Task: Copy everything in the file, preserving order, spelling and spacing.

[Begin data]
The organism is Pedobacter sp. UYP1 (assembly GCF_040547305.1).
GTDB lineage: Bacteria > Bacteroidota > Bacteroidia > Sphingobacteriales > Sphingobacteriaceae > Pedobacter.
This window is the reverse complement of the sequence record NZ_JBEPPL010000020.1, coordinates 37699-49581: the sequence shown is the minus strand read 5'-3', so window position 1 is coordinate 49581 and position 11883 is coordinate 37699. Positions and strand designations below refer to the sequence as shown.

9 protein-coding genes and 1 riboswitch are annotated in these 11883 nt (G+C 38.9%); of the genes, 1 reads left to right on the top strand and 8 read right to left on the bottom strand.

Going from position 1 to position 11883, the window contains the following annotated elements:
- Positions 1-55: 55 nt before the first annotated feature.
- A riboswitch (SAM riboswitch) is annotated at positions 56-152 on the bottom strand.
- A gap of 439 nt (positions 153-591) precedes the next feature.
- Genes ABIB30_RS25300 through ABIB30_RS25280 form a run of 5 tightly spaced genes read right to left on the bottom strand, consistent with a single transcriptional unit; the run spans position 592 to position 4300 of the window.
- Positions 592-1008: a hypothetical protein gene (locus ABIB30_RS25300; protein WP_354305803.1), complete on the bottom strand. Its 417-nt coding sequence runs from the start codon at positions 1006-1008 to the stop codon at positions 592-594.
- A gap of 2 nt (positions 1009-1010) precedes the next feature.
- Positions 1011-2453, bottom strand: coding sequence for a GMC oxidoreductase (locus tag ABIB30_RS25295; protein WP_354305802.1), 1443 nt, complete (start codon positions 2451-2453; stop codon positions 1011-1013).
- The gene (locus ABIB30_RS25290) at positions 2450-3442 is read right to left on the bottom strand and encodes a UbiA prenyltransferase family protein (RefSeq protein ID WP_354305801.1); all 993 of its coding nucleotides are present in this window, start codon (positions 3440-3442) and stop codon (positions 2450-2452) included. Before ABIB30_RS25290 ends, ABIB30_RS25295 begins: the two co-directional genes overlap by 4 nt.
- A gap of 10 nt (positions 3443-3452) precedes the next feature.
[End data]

The organism is Pedobacter sp. UYP1 (assembly GCF_040547305.1).
GTDB lineage: Bacteria > Bacteroidota > Bacteroidia > Sphingobacteriales > Sphingobacteriaceae > Pedobacter.
This window is the reverse complement of the sequence record NZ_JBEPPL010000020.1, coordinates 37699-49581: the sequence shown is the minus strand read 5'-3', so window position 1 is coordinate 49581 and position 11883 is coordinate 37699. Positions and strand designations below refer to the sequence as shown.

9 protein-coding genes and 1 riboswitch are annotated in these 11883 nt (G+C 38.9%); of the genes, 1 reads left to right on the top strand and 8 read right to left on the bottom strand.

Going from position 1 to position 11883, the window contains the following annotated elements:
- Positions 1-55: 55 nt before the first annotated feature.
- A riboswitch (SAM riboswitch) is annotated at positions 56-152 on the bottom strand.
- A gap of 439 nt (positions 153-591) precedes the next feature.
- Genes ABIB30_RS25300 through ABIB30_RS25280 form a run of 5 tightly spaced genes read right to left on the bottom strand, consistent with a single transcriptional unit; the run spans position 592 to position 4300 of the window.
- Positions 592-1008: a hypothetical protein gene (locus ABIB30_RS25300; protein WP_354305803.1), complete on the bottom strand. Its 417-nt coding sequence runs from the start codon at positions 1006-1008 to the stop codon at positions 592-594.
- A gap of 2 nt (positions 1009-1010) precedes the next feature.
- Positions 1011-2453, bottom strand: coding sequence for a GMC oxidoreductase (locus tag ABIB30_RS25295; protein WP_354305802.1), 1443 nt, complete (start codon positions 2451-2453; stop codon positions 1011-1013).
- The gene (locus ABIB30_RS25290) at positions 2450-3442 is read right to left on the bottom strand and encodes a UbiA prenyltransferase family protein (RefSeq protein ID WP_354305801.1); all 993 of its coding nucleotides are present in this window, start codon (positions 3440-3442) and stop codon (positions 2450-2452) included. Before ABIB30_RS25290 ends, ABIB30_RS25295 begins: the two co-directional genes overlap by 4 nt.
- A gap of 10 nt (positions 3443-3452) precedes the next feature.